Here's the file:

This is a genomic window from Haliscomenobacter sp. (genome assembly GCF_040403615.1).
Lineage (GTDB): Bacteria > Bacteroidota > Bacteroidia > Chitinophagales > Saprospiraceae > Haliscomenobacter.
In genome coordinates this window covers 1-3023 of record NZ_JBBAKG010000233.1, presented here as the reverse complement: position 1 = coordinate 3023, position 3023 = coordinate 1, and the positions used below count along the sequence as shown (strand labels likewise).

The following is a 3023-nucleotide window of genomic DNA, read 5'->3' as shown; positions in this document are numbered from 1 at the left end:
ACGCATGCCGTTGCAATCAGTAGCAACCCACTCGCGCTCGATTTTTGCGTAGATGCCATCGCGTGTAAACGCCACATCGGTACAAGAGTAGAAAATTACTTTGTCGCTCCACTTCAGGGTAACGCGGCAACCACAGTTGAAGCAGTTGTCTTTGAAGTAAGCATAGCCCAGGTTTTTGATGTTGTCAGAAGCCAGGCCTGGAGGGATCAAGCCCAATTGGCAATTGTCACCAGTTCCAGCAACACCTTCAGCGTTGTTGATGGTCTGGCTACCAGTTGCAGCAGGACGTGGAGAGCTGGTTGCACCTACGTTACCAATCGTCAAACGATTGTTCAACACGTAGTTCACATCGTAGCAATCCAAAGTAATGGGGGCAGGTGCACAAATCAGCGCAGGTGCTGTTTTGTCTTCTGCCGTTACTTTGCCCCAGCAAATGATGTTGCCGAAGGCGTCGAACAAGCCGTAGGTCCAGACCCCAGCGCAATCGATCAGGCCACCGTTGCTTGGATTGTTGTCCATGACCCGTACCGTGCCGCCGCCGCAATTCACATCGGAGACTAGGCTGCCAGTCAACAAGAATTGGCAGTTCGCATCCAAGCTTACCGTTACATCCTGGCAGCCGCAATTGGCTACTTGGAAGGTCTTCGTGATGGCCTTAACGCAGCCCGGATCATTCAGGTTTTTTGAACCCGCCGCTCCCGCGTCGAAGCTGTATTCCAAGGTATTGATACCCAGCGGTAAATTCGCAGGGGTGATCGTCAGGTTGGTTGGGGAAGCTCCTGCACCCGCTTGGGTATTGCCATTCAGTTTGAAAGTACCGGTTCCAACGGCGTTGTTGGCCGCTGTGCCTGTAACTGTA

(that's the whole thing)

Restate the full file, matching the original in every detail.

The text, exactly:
This is a genomic window from Haliscomenobacter sp. (genome assembly GCF_040403615.1).
Lineage (GTDB): Bacteria > Bacteroidota > Bacteroidia > Chitinophagales > Saprospiraceae > Haliscomenobacter.
In genome coordinates this window covers 1-3023 of record NZ_JBBAKG010000233.1, presented here as the reverse complement: position 1 = coordinate 3023, position 3023 = coordinate 1, and the positions used below count along the sequence as shown (strand labels likewise).

The following is a 3023-nucleotide window of genomic DNA, read 5'->3' as shown; positions in this document are numbered from 1 at the left end:
ACGCATGCCGTTGCAATCAGTAGCAACCCACTCGCGCTCGATTTTTGCGTAGATGCCATCGCGTGTAAACGCCACATCGGTACAAGAGTAGAAAATTACTTTGTCGCTCCACTTCAGGGTAACGCGGCAACCACAGTTGAAGCAGTTGTCTTTGAAGTAAGCATAGCCCAGGTTTTTGATGTTGTCAGAAGCCAGGCCTGGAGGGATCAAGCCCAATTGGCAATTGTCACCAGTTCCAGCAACACCTTCAGCGTTGTTGATGGTCTGGCTACCAGTTGCAGCAGGACGTGGAGAGCTGGTTGCACCTACGTTACCAATCGTCAAACGATTGTTCAACACGTAGTTCACATCGTAGCAATCCAAAGTAATGGGGGCAGGTGCACAAATCAGCGCAGGTGCTGTTTTGTCTTCTGCCGTTACTTTGCCCCAGCAAATGATGTTGCCGAAGGCGTCGAACAAGCCGTAGGTCCAGACCCCAGCGCAATCGATCAGGCCACCGTTGCTTGGATTGTTGTCCATGACCCGTACCGTGCCGCCGCCGCAATTCACATCGGAGACTAGGCTGCCAGTCAACAAGAATTGGCAGTTCGCATCCAAGCTTACCGTTACATCCTGGCAGCCGCAATTGGCTACTTGGAAGGTCTTCGTGATGGCCTTAACGCAGCCCGGATCATTCAGGTTTTTTGAACCCGCCGCTCCCGCGTCGAAGCTGTATTCCAAGGTATTGATACCCAGCGGTAAATTCGCAGGGGTGATCGTCAGGTTGGTTGGGGAAGCTCCTGCACCCGCTTGGGTATTGCCATTCAGTTTGAAAGTACCGGTTCCAACGGCGTTGTTGGCCGCTGTGCCTGTAACTGTA